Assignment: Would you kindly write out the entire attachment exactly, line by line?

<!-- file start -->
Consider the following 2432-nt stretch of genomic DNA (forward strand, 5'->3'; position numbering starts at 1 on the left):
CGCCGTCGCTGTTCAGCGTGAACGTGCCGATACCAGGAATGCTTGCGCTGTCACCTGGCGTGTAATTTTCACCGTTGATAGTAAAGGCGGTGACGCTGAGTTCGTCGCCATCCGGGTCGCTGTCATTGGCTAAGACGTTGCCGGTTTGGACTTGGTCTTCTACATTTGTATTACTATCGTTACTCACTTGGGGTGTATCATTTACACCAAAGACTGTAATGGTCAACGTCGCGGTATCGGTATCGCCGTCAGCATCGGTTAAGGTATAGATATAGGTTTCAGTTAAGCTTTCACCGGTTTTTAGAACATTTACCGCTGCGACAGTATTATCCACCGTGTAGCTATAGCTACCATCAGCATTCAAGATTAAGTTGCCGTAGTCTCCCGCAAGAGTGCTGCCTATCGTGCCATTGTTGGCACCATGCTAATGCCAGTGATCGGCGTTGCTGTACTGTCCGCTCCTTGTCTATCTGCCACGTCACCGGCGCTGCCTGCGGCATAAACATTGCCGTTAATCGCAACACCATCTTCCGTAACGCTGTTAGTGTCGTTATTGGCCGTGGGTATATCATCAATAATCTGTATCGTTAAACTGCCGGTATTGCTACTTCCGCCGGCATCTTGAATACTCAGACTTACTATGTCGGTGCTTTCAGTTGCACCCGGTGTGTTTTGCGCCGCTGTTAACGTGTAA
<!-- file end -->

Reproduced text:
Consider the following 2432-nt stretch of genomic DNA (forward strand, 5'->3'; position numbering starts at 1 on the left):
CGCCGTCGCTGTTCAGCGTGAACGTGCCGATACCAGGAATGCTTGCGCTGTCACCTGGCGTGTAATTTTCACCGTTGATAGTAAAGGCGGTGACGCTGAGTTCGTCGCCATCCGGGTCGCTGTCATTGGCTAAGACGTTGCCGGTTTGGACTTGGTCTTCTACATTTGTATTACTATCGTTACTCACTTGGGGTGTATCATTTACACCAAAGACTGTAATGGTCAACGTCGCGGTATCGGTATCGCCGTCAGCATCGGTTAAGGTATAGATATAGGTTTCAGTTAAGCTTTCACCGGTTTTTAGAACATTTACCGCTGCGACAGTATTATCCACCGTGTAGCTATAGCTACCATCAGCATTCAAGATTAAGTTGCCGTAGTCTCCCGCAAGAGTGCTGCCTATCGTGCCATTGTTGGCACCATGCTAATGCCAGTGATCGGCGTTGCTGTACTGTCCGCTCCTTGTCTATCTGCCACGTCACCGGCGCTGCCTGCGGCATAAACATTGCCGTTAATCGCAACACCATCTTCCGTAACGCTGTTAGTGTCGTTATTGGCCGTGGGTATATCATCAATAATCTGTATCGTTAAACTGCCGGTATTGCTACTTCCGCCGGCATCTTGAATACTCAGACTTACTATGTCGGTGCTTTCAGTTGCACCCGGTGTGTTTTGCGCCGCTGTTAACGTGTAA